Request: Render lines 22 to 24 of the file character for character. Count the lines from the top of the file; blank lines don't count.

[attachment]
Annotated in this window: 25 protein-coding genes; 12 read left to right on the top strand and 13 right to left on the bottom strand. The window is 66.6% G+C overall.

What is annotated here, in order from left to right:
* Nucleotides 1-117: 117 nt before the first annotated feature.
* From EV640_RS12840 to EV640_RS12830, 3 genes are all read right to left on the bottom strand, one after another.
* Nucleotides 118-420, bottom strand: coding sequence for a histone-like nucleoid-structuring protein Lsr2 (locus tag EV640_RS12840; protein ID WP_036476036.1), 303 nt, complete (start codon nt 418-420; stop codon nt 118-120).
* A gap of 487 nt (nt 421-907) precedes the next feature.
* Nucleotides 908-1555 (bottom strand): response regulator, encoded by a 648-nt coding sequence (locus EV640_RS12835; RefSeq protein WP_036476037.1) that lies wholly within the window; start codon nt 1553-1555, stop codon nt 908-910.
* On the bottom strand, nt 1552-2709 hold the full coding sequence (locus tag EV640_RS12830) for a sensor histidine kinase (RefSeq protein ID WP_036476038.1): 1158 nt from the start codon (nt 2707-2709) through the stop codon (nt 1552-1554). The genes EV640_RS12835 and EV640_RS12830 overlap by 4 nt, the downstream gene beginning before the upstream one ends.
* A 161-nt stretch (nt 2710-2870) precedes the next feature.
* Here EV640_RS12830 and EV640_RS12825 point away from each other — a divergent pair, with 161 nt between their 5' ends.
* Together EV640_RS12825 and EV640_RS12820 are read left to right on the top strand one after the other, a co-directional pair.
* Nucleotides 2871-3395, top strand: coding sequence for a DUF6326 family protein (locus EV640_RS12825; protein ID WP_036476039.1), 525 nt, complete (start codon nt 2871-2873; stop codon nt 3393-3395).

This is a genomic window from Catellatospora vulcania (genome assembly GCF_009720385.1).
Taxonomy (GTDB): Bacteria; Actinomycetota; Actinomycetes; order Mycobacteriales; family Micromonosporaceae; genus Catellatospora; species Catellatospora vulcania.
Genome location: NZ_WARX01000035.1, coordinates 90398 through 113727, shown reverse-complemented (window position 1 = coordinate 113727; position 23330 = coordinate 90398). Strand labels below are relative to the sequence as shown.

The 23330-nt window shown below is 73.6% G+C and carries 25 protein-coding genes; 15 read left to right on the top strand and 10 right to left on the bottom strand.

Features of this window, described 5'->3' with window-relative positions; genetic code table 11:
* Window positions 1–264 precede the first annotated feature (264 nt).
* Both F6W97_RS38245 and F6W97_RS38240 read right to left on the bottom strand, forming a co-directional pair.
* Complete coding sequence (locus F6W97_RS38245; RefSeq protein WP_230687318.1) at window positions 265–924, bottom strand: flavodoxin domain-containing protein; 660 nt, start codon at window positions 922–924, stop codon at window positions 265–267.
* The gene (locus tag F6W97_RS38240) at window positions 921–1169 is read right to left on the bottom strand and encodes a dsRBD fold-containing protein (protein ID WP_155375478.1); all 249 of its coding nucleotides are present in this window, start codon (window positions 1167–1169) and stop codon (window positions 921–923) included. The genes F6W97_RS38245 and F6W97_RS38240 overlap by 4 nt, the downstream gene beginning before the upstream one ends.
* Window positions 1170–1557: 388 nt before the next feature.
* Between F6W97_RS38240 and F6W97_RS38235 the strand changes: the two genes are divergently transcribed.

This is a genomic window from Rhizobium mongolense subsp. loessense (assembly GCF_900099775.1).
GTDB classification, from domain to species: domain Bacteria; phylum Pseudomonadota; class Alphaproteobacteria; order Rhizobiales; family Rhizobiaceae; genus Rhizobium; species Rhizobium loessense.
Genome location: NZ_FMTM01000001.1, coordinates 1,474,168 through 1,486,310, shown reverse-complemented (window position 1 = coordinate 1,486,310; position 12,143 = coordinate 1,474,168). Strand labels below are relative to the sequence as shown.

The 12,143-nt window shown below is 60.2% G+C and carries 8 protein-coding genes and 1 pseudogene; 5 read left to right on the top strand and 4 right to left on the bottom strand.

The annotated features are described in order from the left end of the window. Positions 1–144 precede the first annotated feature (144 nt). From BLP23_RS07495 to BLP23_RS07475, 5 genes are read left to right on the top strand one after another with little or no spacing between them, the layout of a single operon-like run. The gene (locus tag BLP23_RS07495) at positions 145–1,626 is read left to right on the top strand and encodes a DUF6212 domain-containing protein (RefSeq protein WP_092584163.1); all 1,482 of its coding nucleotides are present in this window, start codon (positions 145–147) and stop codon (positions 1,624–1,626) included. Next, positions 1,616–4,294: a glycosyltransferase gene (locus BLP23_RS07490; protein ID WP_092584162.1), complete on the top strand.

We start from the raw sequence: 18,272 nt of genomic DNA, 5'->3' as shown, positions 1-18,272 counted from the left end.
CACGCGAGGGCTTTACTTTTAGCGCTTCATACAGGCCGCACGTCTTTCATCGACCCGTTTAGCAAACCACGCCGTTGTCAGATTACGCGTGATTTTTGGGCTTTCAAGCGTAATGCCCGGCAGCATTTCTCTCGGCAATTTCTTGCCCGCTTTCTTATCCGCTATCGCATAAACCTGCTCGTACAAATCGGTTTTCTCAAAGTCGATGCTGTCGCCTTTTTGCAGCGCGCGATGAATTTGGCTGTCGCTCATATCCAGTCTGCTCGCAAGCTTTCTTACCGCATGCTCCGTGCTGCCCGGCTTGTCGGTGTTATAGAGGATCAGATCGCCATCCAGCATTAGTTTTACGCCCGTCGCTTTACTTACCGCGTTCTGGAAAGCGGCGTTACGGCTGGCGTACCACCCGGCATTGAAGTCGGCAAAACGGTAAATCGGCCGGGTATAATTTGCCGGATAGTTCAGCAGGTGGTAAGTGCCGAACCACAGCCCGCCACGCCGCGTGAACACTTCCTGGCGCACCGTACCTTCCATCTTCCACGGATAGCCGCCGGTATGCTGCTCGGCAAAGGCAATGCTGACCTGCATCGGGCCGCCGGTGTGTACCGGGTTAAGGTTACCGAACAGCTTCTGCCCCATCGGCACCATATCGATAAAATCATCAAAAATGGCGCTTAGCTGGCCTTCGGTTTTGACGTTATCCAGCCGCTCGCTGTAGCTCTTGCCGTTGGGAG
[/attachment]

* Window positions 1170–1557: 388 nt before the next feature.
* Between F6W97_RS38240 and F6W97_RS38235 the strand changes: the two genes are divergently transcribed.

This is a genomic window from Rhizobium mongolense subsp. loessense (assembly GCF_900099775.1).